The Man Who Amazed Jesus


A true story with a happy ending

What was there about the Roman army officer that impressed Jesus so much? Here’s what happened:

“. . . a centurion came to Him, imploring Him, and saying, ‘Lord, my servant is lying paralyzed at home, fearfully tormented.’ Jesus said to him, ‘I will come and heal him.’ But the centurion said, ‘Lord, I am not worthy for You to come under my roof, but just say the word, and my servant will be healed. For I also am a man under authority, with soldiers under me; and I say to this one, “Go!” and he goes, and to another, “Come!” and he comes, and to my slave, “Do this!” and he does it.’

“Now when Jesus heard this, He marveled and said to those who were following, ‘Truly I say to you, I have not found such great faith with anyone in Israel’ . . . . And Jesus said to the centurion, ‘Go, it shall be done for you as you have believed.’ And the servant was healed that very moment” (Matthew 8:5-10, 13).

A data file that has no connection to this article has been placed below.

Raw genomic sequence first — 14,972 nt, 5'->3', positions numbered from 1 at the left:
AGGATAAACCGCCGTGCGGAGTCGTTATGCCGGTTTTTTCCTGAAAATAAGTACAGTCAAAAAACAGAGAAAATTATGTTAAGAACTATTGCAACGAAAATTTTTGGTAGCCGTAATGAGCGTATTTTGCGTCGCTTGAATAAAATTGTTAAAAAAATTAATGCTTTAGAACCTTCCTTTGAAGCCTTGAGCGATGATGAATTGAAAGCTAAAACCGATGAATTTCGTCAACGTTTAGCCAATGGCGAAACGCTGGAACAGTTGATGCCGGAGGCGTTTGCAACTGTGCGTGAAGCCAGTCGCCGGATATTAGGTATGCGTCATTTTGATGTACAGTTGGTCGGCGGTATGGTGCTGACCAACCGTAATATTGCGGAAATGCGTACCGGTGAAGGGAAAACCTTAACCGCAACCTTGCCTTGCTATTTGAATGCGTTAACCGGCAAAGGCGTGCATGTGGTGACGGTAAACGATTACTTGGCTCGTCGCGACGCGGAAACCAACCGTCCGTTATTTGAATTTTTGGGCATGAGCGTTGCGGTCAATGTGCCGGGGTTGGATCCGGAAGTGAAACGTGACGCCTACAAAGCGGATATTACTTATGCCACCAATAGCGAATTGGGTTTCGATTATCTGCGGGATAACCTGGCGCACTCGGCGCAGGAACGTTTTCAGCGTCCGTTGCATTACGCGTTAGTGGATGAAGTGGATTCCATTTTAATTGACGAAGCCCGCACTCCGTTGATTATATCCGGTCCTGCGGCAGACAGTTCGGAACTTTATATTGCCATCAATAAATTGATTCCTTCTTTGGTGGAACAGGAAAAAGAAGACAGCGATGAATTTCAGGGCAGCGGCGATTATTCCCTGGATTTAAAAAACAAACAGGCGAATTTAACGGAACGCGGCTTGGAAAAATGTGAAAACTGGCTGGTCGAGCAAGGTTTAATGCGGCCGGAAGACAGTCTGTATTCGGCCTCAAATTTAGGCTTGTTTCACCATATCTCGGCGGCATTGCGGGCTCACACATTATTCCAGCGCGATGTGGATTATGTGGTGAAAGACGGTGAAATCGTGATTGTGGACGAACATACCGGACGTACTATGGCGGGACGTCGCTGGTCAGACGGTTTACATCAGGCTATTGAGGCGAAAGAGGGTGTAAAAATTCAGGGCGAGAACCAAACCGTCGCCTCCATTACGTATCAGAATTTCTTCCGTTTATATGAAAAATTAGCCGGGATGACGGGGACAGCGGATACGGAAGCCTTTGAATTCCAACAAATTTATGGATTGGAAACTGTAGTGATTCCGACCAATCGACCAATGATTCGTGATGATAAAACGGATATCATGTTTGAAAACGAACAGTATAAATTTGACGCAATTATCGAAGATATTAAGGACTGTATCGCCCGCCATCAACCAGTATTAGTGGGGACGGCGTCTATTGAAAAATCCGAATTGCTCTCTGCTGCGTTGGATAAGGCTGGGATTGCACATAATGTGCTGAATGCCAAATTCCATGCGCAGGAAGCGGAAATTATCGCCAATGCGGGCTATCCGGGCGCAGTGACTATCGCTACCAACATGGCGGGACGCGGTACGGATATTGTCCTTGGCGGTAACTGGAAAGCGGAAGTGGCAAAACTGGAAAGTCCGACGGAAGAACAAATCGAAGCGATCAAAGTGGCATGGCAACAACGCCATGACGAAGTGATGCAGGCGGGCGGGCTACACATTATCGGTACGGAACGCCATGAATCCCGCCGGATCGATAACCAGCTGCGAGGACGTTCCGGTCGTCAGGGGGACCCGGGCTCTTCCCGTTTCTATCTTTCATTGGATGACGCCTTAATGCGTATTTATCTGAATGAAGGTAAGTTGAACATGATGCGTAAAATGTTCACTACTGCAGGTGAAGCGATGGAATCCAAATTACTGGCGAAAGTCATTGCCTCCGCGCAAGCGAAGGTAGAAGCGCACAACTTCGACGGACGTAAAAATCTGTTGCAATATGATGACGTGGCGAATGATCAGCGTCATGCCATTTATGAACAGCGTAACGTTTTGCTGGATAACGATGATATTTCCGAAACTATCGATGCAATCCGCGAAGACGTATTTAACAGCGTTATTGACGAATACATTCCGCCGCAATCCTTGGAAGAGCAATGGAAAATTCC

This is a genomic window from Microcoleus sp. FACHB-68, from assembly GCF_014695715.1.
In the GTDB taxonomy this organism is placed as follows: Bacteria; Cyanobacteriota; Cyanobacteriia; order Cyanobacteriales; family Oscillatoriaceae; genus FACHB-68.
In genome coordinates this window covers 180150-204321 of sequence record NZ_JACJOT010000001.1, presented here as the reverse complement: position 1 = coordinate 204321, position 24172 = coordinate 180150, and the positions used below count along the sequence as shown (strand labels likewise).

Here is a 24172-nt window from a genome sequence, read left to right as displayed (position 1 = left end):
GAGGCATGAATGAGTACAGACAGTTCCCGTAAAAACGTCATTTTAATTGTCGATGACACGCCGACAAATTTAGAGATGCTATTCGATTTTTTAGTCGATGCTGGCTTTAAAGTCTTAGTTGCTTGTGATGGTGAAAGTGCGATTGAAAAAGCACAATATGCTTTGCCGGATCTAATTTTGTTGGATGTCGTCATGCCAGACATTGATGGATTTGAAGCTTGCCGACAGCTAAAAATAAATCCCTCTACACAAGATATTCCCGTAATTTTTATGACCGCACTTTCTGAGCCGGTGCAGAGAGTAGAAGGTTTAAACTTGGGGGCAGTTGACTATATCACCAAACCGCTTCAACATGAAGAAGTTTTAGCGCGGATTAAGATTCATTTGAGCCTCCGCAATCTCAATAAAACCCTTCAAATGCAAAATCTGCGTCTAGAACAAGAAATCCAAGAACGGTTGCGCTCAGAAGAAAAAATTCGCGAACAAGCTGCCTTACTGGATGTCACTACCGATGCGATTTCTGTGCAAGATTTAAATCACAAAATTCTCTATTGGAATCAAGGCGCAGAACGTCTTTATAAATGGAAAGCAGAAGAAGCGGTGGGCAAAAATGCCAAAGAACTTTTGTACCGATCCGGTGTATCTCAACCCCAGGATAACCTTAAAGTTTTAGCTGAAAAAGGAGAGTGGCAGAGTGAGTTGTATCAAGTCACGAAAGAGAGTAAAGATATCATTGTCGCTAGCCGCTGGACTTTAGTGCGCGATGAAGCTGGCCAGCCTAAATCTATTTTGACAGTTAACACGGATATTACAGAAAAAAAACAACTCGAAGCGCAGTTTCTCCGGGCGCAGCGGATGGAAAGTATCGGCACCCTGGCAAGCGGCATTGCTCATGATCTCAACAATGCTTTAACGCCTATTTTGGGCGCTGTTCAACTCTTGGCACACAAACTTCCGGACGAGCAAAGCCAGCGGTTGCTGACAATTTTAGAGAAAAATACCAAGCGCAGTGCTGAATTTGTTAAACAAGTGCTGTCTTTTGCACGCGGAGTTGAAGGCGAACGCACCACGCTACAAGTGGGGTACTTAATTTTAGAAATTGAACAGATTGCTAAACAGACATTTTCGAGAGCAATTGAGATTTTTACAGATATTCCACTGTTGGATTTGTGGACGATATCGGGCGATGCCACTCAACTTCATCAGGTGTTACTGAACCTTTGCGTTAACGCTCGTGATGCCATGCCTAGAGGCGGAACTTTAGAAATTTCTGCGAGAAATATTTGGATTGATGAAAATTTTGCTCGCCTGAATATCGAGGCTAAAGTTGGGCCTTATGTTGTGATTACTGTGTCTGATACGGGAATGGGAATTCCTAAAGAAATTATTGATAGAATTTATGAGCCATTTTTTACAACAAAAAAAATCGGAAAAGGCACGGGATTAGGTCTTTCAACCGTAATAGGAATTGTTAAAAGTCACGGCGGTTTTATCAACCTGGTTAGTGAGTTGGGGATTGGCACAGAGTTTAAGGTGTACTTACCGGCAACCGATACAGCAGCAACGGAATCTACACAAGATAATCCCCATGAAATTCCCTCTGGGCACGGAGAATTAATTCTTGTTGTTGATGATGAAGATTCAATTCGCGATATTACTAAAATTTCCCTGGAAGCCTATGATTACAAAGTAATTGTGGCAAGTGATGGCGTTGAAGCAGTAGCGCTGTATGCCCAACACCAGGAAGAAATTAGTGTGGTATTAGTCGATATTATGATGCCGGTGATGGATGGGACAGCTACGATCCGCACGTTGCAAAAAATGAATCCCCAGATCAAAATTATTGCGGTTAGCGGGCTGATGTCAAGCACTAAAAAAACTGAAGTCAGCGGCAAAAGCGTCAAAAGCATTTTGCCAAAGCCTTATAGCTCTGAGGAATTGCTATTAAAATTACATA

Amazing faith!

From his own military experience this centurion recognized that he and Jesus had something in common: both were under higher authority. The centurion could issue orders to his men because the authority of Rome itself was behind him.

Jesus could issue commands because of the authority of heaven behind Him.

Because Jesus was linked to God, who gave Him the power to heal, Jesus could help the centurion’s servant, and the centurion knew it.

Jesus marveled at this centurion’s ability to see the parallel chains of authority: from Caesar down to the centurion down to the men under him—parallel with God’s authorizing Jesus to heal diseases of all kinds.

In reality, Jesus represented a far greater Power than Rome.

And the centurion knew that too.


Scripture quotations taken from the NASB:

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When It Doesn’t Make Sense

Should we obey God? Before we answer too quickly: What if we bump up against a command in the Bible that makes no apparent sense to us, or perhaps rubs us the wrong way?

Let’s consider the following interchange between Jesus and Simon Peter.

Peter’s challenge

“And He got into one of the boats, which was Simon’s and asked him to put out a little way from the land. And He sat down and began teaching the people from the boat.”

What Jesus asked Peter to do here was easy. It didn’t require much effort, and it made perfect sense.